Michael W. Lamach
Chairman and CEO, Ingersoll Rand
To enhance competitiveness in the global marketplace, Ingersoll Rand seeks out employees with diverse skills and backgrounds that help foster innovative growth and uncover new market niches for products and services. We are building a winning culture that focuses on shared success for employees, customers, and shareholders. Culture binds an organization together, and it’s the hardest thing for competitors to copy. As a result, it can be a lasting source of competitive advantage.
Building a progressive, diverse, and inclusive environment is a component of our winning culture and essential to being a cutting-edge leader. For us, having a progressive, diverse, and inclusive strategy is not only a business imperative; it is also a social and ethical responsibility embedded in our core values.
One focus area for Ingersoll Rand is attracting skilled candidates in the Science, Technology, Engineering and Math (STEM) space. This is increasingly important as baby boomers enter retirement and fewer members of Generations X and Y are pursuing STEM careers. The company supports STEM education through its talent management program, Ingersoll Rand Foundation, Center for Energy Efficiency & Sustainability and involvement with STEMConnector.org.
Another way we use diversity as a competitive advantage is through Ingersoll Rand Employee Resource Groups (ERGs). ERGs provide employees an opportunity to collaborate on new products, customer satisfaction, and geographic market needs, as well as cultivate employee engagement, knowledge sharing, and diversity appreciation. We also place great value on recruiting military veterans, as the leadership skills developed while in the armed forces typically translate to an excellent assimilation into our culture.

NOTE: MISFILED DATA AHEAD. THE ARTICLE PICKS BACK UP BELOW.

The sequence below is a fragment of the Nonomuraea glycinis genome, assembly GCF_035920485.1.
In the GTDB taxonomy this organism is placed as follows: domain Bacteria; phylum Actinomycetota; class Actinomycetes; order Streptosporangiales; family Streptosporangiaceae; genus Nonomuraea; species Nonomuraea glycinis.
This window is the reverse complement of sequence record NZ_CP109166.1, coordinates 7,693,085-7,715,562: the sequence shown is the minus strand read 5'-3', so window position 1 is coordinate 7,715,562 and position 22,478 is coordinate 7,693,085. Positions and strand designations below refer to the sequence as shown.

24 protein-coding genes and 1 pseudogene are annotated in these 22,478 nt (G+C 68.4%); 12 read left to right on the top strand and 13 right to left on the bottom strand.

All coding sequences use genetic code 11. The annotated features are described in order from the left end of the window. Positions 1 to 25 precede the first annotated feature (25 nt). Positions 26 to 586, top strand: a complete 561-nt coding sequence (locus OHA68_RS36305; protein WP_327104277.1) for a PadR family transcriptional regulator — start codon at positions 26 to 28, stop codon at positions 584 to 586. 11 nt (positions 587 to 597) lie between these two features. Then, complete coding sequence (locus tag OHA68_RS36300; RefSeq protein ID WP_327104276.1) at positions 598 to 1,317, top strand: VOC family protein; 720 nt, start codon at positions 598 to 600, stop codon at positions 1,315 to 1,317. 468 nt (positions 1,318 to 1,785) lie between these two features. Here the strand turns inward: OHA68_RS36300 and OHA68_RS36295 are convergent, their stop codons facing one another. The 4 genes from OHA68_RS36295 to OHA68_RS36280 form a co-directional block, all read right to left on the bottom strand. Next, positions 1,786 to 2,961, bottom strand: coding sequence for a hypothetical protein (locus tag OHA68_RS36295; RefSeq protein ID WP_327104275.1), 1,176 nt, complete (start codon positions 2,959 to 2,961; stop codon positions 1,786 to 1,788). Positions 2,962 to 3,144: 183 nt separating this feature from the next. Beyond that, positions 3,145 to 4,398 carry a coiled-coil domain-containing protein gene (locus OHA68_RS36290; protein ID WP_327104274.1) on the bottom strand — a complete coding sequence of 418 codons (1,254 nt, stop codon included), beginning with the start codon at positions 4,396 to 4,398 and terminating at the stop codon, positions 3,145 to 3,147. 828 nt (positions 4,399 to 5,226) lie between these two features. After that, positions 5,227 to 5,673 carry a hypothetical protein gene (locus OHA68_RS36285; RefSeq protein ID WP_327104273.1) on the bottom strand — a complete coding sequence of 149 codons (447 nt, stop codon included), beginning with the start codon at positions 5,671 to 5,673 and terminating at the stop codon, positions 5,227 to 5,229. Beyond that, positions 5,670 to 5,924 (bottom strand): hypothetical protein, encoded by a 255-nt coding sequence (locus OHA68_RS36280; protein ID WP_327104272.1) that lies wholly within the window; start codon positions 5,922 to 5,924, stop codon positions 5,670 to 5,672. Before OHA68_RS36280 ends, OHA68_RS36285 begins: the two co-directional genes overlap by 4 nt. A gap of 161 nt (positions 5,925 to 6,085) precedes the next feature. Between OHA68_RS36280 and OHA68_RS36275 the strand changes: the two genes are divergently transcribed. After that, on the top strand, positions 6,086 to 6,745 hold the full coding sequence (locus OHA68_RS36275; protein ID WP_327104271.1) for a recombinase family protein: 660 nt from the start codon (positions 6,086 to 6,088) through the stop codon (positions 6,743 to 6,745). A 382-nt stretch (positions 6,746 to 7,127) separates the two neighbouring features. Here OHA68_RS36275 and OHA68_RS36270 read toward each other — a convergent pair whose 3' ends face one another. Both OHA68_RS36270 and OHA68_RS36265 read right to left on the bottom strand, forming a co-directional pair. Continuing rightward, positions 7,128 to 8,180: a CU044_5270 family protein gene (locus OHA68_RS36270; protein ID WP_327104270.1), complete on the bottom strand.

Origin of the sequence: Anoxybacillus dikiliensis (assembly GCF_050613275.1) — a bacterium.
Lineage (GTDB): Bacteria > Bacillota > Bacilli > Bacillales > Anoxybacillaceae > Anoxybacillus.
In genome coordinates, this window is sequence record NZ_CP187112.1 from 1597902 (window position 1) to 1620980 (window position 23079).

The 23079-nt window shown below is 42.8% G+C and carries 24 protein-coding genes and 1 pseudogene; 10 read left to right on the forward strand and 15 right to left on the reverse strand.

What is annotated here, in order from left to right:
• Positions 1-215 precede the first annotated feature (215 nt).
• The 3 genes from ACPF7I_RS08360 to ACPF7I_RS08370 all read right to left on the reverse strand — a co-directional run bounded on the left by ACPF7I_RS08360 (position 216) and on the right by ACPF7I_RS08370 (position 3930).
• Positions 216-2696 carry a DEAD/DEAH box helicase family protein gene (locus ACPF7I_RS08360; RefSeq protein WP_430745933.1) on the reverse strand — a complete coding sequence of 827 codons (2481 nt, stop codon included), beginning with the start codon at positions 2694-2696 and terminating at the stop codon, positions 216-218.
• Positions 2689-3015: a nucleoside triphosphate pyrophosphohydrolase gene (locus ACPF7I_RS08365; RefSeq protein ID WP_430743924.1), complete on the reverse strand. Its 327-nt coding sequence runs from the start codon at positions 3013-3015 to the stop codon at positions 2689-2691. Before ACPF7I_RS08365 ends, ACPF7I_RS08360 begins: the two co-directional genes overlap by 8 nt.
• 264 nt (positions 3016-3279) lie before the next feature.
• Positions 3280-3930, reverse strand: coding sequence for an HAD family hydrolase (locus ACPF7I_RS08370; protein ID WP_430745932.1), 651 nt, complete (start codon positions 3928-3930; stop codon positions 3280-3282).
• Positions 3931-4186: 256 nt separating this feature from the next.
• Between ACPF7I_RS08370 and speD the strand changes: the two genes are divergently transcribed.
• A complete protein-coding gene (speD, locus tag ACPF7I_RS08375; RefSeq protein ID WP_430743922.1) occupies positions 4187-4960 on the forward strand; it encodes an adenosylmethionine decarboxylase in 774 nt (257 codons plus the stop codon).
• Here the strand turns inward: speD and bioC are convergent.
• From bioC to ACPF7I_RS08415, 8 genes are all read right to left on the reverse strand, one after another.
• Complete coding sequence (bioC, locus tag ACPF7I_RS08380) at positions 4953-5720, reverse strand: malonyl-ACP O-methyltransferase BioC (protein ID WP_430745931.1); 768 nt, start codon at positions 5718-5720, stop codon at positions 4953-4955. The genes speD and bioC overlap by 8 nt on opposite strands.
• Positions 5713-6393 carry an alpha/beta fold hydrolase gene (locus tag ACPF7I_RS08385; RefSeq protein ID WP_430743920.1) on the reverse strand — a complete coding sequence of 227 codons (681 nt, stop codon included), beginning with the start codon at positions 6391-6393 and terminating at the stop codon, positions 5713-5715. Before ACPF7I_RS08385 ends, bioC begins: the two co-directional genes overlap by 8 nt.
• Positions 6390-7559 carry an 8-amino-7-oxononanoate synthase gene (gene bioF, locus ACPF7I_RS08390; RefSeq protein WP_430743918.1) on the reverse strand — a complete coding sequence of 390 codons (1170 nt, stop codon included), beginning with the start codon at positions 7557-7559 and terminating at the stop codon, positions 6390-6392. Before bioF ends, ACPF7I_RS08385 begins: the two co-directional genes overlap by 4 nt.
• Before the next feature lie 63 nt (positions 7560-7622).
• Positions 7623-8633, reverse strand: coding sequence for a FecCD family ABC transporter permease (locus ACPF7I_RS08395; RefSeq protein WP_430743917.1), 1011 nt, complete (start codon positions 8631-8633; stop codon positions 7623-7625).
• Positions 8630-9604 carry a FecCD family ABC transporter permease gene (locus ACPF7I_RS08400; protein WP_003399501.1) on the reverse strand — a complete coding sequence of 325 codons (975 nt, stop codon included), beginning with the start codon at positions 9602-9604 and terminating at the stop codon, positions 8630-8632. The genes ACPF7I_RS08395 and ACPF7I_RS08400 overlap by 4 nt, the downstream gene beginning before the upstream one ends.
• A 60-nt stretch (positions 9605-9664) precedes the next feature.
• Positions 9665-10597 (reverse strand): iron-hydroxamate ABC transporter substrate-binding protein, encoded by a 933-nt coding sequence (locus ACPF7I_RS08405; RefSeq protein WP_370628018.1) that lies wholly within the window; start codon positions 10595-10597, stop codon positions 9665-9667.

A challenge in managing a diverse workforce for many global organizations is providing an environment where employees feel valued and can develop their careers. Ingersoll Rand offers a suite of programs that foster professional and personal growth, including advanced leadership seminars, an MBA program, and a rotational development program that allows employees to work in diverse functions and regions.
Authentic and inspiring leadership is paramount in helping others reach their full potential. Studies confirm that good people most often leave an organization because of poor leadership. At Ingersoll Rand, managers are held accountable to leadership competencies closely linked to our core values. Career growth accelerates and engagement improves when frequent communication between manager and employee is encouraged. Ingersoll Rand emphasizes that professional development is a joint responsibility between the individual and their manager.
BS in engineering, Michigan State University;
MBA, Duke University
WHAT I’M READING:
The Adversity Advantage by Paul G. Stoltz, PhD and Erik Weihenmayer;
Winter of the World by Ken Follett
Engaged people deliver great customer experiences. Great customer experiences create long-term company value.